I am not talking here about the wars which drag on endlessly in Iraq or Afghanistan (this generation's Forgotten War, even as it continues), but the economic war that has raged since the Industrial Revolution and Adam Smith's vision of the world.
I realize that this takes a bit of explaining.
The Second World came about due to the economic and political sanctions forced upon Germany after the First World War. The victorious Allies wanted to crush any possibility of Germany's ever again rising to power and threatening the stability of the world the Allies wished to inhabit.
When the Great Depression came along, Germany, probably more than any other western nation felt its effects. Inflation rose to astronomical levels -- a wheel barrow full of money was not enough to purchase even a loaf of bread -- and unemployment reached the point beyond crisis.
All this gave rise to Hitler who promised a better world if only the people of Germany would let him have the power to do what he knew was best for them. The result was that all of Europe and most of the rest of the world was driven into war by the Axis powers allied with Hitler.
When it was all over, only two combatants were left standing -- the U.S. and the U.S.S.R. -- two giants who were exhausted, but still on their feet and still able to produce goods and services. That ability created them as Superpowers and gave rise to the Cold War.
Supposedly, that Cold War ended in 1990 with the collapse of the Soviet Union as an empire, leaving only the U.S. as a superpower in the world. American could finally have its way unchallenged and could make the world over in its own image.
As I look back over the same period of time -- and further back into the 18th Century and the Industrial Revolution, I see the same struggle taking place in terms of the power of commerce and money, with much the same outcome.
When industrialization began, the field was open to anyone enterprising enough to come up with an idea and raise the capital to put their idea into action. The image was sold -- and still is, if we read some of the books on the matter -- that anyone could be a success if only they had the resolve and the drive to do so.
We know that is as much poppycock as, for instance, Latvia staging meaningful resistance against Hitler's Blitzkrieg. There were doubtless hundreds of thousands of people throughout the now-industrialized world who, just as today, had fantastic ideas but could never achieve them because they were too busy trying to keep food on the table and a roof over their heads to be able to put time, money and effort into the project.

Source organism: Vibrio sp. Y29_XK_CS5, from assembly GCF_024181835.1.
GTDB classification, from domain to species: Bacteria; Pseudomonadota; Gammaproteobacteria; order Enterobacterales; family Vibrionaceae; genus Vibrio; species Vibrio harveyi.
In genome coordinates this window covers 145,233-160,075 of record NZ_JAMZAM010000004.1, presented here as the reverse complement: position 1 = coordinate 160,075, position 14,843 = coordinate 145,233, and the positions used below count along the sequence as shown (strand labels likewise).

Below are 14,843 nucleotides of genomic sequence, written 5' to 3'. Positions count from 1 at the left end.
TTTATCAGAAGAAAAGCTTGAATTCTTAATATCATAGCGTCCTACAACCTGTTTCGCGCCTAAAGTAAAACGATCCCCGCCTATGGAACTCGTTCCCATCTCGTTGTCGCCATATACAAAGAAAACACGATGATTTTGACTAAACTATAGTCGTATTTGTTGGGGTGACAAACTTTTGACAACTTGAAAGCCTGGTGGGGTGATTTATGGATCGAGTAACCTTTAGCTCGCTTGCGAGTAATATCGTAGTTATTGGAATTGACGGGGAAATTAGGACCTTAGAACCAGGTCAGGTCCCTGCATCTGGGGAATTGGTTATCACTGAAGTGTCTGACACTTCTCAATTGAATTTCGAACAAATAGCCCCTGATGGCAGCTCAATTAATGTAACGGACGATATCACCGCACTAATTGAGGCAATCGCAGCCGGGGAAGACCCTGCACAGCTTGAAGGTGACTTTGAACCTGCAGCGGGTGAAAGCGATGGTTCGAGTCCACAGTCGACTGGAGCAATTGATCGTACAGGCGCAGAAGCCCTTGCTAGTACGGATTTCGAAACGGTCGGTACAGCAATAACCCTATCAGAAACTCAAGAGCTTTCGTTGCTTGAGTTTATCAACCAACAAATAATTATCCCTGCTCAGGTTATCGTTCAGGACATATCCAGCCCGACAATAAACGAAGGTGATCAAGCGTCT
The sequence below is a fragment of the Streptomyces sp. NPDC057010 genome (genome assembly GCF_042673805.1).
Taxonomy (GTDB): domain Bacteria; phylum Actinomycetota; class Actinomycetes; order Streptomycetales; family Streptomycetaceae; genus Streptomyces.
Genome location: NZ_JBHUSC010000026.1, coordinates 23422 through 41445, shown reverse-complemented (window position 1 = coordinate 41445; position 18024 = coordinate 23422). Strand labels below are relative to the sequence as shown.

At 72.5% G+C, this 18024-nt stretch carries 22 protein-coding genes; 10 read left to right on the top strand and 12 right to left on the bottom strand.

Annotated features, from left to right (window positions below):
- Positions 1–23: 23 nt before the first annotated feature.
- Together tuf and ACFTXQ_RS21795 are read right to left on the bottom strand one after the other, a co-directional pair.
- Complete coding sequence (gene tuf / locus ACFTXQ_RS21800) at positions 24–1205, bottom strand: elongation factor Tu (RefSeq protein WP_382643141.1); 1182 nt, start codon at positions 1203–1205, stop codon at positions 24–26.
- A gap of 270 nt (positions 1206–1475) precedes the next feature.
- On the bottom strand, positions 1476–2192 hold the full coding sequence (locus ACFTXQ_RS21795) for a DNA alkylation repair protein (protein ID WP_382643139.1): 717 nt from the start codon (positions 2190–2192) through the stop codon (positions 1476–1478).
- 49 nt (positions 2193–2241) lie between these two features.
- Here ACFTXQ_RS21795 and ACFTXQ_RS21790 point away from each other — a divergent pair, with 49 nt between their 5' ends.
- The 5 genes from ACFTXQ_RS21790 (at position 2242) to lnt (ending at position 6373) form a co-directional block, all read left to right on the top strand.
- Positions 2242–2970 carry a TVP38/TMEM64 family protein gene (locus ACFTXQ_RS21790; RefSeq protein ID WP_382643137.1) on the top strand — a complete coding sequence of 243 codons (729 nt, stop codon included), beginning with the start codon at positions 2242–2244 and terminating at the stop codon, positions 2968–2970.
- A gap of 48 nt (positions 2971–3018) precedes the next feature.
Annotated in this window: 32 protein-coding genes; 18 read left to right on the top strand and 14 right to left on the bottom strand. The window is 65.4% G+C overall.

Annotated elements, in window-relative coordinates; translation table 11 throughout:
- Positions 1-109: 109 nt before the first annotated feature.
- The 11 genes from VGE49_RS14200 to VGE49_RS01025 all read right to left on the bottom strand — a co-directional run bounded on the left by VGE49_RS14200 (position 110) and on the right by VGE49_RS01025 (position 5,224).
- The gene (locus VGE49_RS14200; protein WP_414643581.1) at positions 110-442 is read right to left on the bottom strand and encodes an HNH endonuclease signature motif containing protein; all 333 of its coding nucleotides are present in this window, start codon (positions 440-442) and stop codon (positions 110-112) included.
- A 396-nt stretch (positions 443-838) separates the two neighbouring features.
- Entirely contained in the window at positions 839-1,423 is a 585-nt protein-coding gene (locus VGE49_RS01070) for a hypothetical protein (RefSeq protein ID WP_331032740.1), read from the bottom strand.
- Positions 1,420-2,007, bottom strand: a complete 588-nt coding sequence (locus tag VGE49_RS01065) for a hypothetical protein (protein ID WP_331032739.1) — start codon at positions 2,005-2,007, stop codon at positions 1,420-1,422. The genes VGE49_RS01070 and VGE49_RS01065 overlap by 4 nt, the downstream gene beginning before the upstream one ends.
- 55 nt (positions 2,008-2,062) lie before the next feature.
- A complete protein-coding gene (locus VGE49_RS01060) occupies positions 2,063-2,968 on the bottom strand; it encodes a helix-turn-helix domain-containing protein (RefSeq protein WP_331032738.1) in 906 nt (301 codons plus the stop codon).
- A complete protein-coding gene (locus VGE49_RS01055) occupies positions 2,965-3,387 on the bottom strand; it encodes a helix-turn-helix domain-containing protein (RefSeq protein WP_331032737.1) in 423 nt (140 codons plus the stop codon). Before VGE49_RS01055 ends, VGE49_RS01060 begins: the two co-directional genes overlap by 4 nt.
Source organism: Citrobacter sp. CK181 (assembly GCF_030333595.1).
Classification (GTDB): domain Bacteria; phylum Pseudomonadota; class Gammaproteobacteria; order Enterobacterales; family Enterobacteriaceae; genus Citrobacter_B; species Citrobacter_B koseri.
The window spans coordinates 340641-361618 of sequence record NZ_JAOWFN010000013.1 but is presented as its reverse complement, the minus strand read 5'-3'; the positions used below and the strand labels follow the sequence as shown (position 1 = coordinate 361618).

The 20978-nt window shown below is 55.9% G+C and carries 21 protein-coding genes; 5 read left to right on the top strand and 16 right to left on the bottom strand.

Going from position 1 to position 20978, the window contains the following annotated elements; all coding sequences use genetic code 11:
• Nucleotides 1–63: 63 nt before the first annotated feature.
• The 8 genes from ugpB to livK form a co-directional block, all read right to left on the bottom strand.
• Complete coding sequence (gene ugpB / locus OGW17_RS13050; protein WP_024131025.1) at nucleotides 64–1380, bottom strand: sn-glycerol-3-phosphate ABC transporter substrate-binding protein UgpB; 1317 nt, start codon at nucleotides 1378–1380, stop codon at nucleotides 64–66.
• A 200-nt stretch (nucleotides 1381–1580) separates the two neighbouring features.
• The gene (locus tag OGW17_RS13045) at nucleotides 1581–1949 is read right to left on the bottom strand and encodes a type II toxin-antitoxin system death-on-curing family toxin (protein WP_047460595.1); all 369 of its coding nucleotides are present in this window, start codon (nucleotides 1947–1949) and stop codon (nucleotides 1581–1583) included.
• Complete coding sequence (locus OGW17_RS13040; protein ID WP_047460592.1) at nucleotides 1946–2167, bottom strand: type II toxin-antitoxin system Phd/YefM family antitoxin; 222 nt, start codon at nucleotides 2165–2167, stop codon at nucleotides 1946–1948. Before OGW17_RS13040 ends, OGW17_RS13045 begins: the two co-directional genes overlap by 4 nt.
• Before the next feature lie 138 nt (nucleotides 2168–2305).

Still, there was a window of opportunity in which one could -- and many did -- elevate themselves from poverty into wealth. And, we are told, it can be done today, if only . . . so on, and so forth.
But the fact is -- and here is the connection with the Second World War -- with each economic cycle, wealth is centered in fewer and fewer hands. Economic survival, just as in survival in war, centers on having the resources to survive it. Those who got, shall get, those who not shall lose.
It is no secret that, while they may moan and complain, the "gots" are not suffering all that much. If they make sacrifices at all, they are so miniscule as to be unnoticeable to those of us who worry about losing our homes or possibly our jobs. It is no irony that those who are on the bottom are the ones who are at the mercy of those who are at the top -- as always.
Just as the U.S. was the "last man standing" in the chain of events leading from WWII through 1990, so it is, in essence, with the economic superpowers; those we know as the ultra-rich. In this case, it is not so much a single power as a single entity; an oligarchy with a very limited membership.
In the 1980s, Ronald Reagan proposed that his economic philosophy, which he called "trickle down", would bring increased wealth to the nation. But just as the term "trickle" implies, the farther downhill the stream trickles, the smaller and weaker that trickle becomes, until, at the lowest level of the stream, it is all but nonexistent.